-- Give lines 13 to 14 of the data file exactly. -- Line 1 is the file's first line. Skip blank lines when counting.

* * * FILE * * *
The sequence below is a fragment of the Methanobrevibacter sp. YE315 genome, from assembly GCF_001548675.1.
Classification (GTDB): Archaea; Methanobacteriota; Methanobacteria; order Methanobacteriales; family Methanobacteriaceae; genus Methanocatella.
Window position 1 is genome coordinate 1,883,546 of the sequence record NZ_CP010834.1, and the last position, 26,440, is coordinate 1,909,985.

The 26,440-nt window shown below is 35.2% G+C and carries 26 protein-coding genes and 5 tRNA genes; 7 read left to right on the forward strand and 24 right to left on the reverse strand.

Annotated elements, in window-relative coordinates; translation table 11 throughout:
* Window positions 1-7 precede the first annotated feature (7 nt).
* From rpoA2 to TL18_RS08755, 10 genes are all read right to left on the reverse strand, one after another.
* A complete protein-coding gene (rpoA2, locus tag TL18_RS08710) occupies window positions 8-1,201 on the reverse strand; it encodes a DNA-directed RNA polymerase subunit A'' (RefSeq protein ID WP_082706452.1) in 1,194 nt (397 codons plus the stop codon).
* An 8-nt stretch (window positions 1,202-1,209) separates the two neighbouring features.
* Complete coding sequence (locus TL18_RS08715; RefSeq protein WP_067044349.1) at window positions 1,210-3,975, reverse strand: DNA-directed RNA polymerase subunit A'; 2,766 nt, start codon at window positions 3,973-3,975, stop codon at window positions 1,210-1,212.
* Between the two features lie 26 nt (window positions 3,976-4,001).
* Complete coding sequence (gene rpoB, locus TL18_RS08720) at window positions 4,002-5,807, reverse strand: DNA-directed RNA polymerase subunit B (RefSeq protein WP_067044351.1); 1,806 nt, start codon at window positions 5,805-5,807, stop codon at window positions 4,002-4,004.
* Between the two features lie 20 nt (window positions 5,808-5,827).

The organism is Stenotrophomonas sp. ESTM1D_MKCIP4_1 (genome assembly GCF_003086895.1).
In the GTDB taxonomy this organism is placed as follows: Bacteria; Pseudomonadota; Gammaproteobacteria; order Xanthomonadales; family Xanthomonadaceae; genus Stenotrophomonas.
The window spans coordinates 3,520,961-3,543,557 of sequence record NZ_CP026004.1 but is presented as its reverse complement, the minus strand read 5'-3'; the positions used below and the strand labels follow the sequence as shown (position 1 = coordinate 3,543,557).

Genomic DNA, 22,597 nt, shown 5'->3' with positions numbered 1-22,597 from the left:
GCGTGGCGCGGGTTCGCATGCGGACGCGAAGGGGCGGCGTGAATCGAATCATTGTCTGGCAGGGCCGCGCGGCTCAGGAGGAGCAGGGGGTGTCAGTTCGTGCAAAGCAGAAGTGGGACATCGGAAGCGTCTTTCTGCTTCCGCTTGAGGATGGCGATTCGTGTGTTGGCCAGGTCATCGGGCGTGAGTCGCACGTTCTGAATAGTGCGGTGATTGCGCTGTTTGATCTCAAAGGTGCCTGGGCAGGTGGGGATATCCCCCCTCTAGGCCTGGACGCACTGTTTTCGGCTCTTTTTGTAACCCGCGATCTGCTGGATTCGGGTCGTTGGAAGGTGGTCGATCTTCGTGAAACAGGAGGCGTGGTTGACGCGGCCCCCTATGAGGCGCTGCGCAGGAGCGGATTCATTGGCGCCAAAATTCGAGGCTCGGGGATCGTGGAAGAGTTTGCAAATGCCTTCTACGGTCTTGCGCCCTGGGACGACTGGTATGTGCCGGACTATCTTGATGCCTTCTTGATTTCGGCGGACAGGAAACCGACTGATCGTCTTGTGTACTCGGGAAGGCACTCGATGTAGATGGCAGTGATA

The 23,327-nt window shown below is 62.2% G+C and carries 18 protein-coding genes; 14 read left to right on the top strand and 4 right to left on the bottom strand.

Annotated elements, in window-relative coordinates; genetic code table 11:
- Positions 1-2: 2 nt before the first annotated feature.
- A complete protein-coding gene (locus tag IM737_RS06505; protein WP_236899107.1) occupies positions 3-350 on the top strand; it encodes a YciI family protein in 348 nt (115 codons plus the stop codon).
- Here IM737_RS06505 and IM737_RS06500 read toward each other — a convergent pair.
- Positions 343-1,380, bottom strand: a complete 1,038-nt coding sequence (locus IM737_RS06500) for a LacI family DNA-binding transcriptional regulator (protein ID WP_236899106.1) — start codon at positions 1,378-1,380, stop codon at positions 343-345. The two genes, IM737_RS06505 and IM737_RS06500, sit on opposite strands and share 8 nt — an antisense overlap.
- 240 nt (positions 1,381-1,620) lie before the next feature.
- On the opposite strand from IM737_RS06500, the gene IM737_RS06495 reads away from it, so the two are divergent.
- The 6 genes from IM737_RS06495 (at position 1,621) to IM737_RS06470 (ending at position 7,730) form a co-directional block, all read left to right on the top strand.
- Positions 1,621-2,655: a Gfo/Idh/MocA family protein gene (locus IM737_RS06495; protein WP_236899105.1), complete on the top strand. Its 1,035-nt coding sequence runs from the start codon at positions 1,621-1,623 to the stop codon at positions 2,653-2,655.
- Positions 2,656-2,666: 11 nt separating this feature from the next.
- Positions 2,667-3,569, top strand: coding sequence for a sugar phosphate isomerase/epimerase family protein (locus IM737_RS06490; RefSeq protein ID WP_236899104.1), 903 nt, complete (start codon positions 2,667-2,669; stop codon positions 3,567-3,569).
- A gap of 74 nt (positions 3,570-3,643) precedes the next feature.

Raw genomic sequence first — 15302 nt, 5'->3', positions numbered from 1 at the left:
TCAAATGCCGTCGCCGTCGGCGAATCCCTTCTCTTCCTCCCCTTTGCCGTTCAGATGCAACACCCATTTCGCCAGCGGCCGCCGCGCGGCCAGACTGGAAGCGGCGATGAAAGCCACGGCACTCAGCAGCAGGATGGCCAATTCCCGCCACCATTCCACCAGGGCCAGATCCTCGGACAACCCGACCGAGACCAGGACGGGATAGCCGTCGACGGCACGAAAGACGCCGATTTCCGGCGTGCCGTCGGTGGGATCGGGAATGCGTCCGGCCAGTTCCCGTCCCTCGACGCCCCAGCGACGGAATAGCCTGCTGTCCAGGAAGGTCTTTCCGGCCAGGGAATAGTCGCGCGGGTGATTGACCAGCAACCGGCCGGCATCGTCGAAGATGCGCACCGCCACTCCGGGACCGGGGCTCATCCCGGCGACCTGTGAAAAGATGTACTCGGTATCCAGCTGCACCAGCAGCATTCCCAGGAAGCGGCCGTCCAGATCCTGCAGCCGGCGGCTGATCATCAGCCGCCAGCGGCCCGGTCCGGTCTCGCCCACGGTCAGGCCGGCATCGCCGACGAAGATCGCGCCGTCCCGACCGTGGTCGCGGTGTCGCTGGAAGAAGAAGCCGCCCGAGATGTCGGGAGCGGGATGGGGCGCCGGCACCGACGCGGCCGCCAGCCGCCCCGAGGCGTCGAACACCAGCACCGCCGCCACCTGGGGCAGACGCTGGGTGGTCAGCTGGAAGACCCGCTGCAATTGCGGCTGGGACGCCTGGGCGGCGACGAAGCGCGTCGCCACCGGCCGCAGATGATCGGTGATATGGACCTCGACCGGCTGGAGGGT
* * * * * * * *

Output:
* Between the two features lie 20 nt (window positions 5,808-5,827).

The organism is Stenotrophomonas sp. ESTM1D_MKCIP4_1 (genome assembly GCF_003086895.1).